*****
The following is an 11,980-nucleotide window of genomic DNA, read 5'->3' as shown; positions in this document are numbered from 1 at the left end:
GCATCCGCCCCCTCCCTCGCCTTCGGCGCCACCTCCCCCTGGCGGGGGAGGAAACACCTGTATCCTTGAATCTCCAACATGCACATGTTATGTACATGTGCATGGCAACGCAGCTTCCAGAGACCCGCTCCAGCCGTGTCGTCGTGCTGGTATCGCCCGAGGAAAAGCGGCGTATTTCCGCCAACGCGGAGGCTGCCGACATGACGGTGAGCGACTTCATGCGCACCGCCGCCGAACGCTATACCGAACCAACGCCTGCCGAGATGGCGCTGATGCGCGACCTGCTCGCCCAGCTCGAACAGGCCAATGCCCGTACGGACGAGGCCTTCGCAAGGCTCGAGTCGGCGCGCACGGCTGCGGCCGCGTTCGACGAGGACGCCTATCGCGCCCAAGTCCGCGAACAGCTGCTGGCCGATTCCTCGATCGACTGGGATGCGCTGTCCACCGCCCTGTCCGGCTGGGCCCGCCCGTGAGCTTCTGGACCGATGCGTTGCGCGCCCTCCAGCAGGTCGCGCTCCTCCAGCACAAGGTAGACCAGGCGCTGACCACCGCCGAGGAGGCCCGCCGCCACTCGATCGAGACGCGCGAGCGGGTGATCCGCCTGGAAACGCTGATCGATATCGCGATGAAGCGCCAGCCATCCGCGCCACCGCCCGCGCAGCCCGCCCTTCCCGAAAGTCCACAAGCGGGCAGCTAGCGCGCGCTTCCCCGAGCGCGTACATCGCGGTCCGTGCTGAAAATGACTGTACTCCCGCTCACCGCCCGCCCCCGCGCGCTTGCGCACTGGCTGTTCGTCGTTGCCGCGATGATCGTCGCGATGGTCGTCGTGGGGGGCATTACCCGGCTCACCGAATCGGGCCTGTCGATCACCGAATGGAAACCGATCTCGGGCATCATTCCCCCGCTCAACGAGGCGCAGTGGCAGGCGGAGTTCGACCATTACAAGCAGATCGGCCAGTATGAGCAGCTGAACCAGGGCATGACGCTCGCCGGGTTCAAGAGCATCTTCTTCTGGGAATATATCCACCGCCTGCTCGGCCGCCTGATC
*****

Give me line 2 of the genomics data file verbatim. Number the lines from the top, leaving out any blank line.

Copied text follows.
GCATCCGCCCCCTCCCTCGCCTTCGGCGCCACCTCCCCCTGGCGGGGGAGGAAACACCTGTATCCTTGAATCTCCAACATGCACATGTTATGTACATGTGCATGGCAACGCAGCTTCCAGAGACCCGCTCCAGCCGTGTCGTCGTGCTGGTATCGCCCGAGGAAAAGCGGCGTATTTCCGCCAACGCGGAGGCTGCCGACATGACGGTGAGCGACTTCATGCGCACCGCCGCCGAACGCTATACCGAACCAACGCCTGCCGAGATGGCGCTGATGCGCGACCTGCTCGCCCAGCTCGAACAGGCCAATGCCCGTACGGACGAGGCCTTCGCAAGGCTCGAGTCGGCGCGCACGGCTGCGGCCGCGTTCGACGAGGACGCCTATCGCGCCCAAGTCCGCGAACAGCTGCTGGCCGATTCCTCGATCGACTGGGATGCGCTGTCCACCGCCCTGTCCGGCTGGGCCCGCCCGTGAGCTTCTGGACCGATGCGTTGCGCGCCCTCCAGCAGGTCGCGCTCCTCCAGCACAAGGTAGACCAGGCGCTGACCACCGCCGAGGAGGCCCGCCGCCACTCGATCGAGACGCGCGAGCGGGTGATCCGCCTGGAAACGCTGATCGATATCGCGATGAAGCGCCAGCCATCCGCGCCACCGCCCGCGCAGCCCGCCCTTCCCGAAAGTCCACAAGCGGGCAGCTAGCGCGCGCTTCCCCGAGCGCGTACATCGCGGTCCGTGCTGAAAATGACTGTACTCCCGCTCACCGCCCGCCCCCGCGCGCTTGCGCACTGGCTGTTCGTCGTTGCCGCGATGATCGTCGCGATGGTCGTCGTGGGGGGCATTACCCGGCTCACCGAATCGGGCCTGTCGATCACCGAATGGAAACCGATCTCGGGCATCATTCCCCCGCTCAACGAGGCGCAGTGGCAGGCGGAGTTCGACCATTACAAGCAGATCGGCCAGTATGAGCAGCTGAACCAGGGCATGACGCTCGCCGGGTTCAAGAGCATCTTCTTCTGGGAATATATCCACCGCCTGCTCGGCCGCCTGATC